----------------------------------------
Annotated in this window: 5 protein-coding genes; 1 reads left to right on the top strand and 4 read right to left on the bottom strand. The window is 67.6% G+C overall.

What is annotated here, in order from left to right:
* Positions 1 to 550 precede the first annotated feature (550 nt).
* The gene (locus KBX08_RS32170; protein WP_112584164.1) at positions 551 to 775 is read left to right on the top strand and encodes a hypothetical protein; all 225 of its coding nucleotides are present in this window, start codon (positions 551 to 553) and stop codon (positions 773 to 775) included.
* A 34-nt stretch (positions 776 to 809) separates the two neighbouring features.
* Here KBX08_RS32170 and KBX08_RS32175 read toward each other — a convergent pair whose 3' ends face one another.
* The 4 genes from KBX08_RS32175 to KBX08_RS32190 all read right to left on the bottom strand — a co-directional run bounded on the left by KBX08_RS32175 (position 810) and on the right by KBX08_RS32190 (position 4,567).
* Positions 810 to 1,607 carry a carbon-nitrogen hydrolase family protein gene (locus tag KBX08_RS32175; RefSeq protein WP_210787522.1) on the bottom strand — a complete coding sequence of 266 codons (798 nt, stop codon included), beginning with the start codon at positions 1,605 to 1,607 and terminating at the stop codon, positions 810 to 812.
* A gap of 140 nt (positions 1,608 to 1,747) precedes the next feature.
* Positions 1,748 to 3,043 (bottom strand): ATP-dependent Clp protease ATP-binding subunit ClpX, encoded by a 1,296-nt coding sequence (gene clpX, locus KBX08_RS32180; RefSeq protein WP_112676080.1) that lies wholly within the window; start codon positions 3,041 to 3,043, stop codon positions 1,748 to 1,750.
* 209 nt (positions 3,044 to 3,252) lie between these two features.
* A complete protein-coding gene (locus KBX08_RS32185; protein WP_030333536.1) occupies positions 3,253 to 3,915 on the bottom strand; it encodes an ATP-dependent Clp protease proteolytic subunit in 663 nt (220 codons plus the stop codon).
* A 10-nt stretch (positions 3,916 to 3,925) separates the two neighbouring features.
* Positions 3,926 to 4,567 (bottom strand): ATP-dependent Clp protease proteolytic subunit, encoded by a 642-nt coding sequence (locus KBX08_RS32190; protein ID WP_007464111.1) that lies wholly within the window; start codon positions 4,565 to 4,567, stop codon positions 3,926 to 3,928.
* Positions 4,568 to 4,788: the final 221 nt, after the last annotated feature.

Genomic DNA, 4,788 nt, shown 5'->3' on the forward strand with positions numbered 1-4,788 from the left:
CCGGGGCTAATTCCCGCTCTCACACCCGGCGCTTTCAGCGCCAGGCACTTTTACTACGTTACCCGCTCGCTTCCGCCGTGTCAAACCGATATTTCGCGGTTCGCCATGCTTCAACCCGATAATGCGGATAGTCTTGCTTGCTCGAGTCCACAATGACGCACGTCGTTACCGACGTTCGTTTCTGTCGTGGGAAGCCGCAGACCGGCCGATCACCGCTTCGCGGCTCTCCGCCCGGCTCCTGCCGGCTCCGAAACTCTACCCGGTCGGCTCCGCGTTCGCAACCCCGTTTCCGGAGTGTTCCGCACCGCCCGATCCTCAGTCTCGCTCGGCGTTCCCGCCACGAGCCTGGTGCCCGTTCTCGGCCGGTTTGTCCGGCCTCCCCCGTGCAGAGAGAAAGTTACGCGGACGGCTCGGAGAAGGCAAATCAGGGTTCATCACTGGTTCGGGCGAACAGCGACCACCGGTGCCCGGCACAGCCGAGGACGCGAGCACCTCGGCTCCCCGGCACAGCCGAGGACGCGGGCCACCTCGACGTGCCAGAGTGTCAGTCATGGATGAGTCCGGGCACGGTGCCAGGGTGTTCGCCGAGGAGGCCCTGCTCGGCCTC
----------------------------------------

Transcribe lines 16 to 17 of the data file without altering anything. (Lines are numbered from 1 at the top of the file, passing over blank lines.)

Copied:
Genomic DNA, 4,788 nt, shown 5'->3' on the forward strand with positions numbered 1-4,788 from the left:
CCGGGGCTAATTCCCGCTCTCACACCCGGCGCTTTCAGCGCCAGGCACTTTTACTACGTTACCCGCTCGCTTCCGCCGTGTCAAACCGATATTTCGCGGTTCGCCATGCTTCAACCCGATAATGCGGATAGTCTTGCTTGCTCGAGTCCACAATGACGCACGTCGTTACCGACGTTCGTTTCTGTCGTGGGAAGCCGCAGACCGGCCGATCACCGCTTCGCGGCTCTCCGCCCGGCTCCTGCCGGCTCCGAAACTCTACCCGGTCGGCTCCGCGTTCGCAACCCCGTTTCCGGAGTGTTCCGCACCGCCCGATCCTCAGTCTCGCTCGGCGTTCCCGCCACGAGCCTGGTGCCCGTTCTCGGCCGGTTTGTCCGGCCTCCCCCGTGCAGAGAGAAAGTTACGCGGACGGCTCGGAGAAGGCAAATCAGGGTTCATCACTGGTTCGGGCGAACAGCGACCACCGGTGCCCGGCACAGCCGAGGACGCGAGCACCTCGGCTCCCCGGCACAGCCGAGGACGCGGGCCACCTCGACGTGCCAGAGTGTCAGTCATGGATGAGTCCGGGCACGGTGCCAGGGTGTTCGCCGAGGAGGCCCTGCTCGGCCTC